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Science and Engineering Careers in the United StatesAn Analysis of Markets and Employment$
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Richard B. Freeman and Daniel L. Goroff

Print publication date: 2009

Print ISBN-13: 9780226261898

Published to Chicago Scholarship Online: February 2013

DOI: 10.7208/chicago/9780226261904.001.0001

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PRINTED FROM CHICAGO SCHOLARSHIP ONLINE (www.chicago.universitypressscholarship.com). (c) Copyright University of Chicago Press, 2018. All Rights Reserved. Under the terms of the licence agreement, an individual user may print out a PDF of a single chapter of a monograph in CHSO for personal use (for details see www.chicago.universitypressscholarship.com/page/privacy-policy).date: 17 October 2018

Capturing Knowledge

Capturing Knowledge

The Location Decision of New Ph.D.s Working in Industry

(p.257) 8 Capturing Knowledge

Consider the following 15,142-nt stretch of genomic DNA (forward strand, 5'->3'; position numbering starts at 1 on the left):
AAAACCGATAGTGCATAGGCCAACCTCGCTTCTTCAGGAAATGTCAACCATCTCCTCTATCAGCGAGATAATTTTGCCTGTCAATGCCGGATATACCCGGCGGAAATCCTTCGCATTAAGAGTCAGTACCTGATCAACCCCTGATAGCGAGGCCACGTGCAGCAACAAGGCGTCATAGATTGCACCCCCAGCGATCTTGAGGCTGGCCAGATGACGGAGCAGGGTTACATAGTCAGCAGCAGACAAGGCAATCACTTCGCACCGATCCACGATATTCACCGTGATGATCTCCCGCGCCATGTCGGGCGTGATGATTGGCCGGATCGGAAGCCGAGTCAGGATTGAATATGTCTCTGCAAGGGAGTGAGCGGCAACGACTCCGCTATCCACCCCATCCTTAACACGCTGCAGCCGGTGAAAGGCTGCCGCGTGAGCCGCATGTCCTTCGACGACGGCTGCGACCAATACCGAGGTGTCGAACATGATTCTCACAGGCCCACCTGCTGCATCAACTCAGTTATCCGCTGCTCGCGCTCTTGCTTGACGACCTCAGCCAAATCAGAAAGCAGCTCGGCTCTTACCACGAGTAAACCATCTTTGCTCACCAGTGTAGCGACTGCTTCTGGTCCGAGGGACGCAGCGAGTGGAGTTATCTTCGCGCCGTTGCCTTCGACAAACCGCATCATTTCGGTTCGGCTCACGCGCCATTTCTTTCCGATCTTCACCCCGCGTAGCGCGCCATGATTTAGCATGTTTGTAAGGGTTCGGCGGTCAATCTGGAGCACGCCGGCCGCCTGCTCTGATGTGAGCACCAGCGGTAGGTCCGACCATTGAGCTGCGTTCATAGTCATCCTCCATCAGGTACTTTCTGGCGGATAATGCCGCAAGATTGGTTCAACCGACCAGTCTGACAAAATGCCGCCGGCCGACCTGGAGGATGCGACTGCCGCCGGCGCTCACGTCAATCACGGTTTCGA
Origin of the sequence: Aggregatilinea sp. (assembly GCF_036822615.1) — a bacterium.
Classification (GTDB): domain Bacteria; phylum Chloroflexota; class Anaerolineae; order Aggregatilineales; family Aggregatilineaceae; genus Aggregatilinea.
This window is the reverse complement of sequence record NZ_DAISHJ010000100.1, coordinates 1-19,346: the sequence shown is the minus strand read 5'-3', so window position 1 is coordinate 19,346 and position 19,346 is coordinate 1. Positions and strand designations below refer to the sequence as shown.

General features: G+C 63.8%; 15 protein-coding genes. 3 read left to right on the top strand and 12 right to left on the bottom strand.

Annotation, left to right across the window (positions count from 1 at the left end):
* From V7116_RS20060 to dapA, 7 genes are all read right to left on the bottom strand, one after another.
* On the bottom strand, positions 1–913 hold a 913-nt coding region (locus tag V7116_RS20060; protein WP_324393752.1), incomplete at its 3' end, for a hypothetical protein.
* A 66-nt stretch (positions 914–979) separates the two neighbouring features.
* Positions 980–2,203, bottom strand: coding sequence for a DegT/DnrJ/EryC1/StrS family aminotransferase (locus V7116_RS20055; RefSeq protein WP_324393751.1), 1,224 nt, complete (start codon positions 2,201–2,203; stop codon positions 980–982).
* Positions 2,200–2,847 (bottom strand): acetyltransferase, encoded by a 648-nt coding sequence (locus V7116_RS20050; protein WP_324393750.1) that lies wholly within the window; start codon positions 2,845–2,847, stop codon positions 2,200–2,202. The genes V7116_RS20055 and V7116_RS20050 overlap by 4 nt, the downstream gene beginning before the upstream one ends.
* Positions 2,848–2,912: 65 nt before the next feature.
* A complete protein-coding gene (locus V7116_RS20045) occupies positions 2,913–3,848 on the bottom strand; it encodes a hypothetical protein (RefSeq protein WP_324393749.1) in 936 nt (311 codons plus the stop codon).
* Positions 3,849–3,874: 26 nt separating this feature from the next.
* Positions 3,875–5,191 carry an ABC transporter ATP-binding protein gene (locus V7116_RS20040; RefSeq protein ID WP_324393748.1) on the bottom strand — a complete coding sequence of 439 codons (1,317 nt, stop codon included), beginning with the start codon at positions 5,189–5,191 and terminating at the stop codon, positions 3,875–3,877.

Science and Engineering Careers in the United States

Albert J. Sumell

Paula E. Stephan

James D. Adams

University of Chicago Press

The objective of this chapter is to examine factors that influence the probability that a highly skilled worker will remain local or stay in the state. Specifically, the chapter measures how various individual, institutional, and geographic attributes affect the probability that new PhDs going to industry stay in the metropolitan area or state where they trained. The study focuses on PhDs who received their degree in one of ten fields in science and engineering (S&E) during the period 1997 to 1999. The chapter provides a discussion of the role new PhDs play in knowledge transfer and the role of geographic proximity in promoting the transfer. The chapter also offers a conceptual model of an individual's decision to migrate. The chapter concludes that states and local areas capture knowledge embodied in newly-minted PhDs headed to industry, but not at an overwhelming rate.

Keywords:   sciences, engineering, United States, skilled workers, metropolitan areas, migration, decision making

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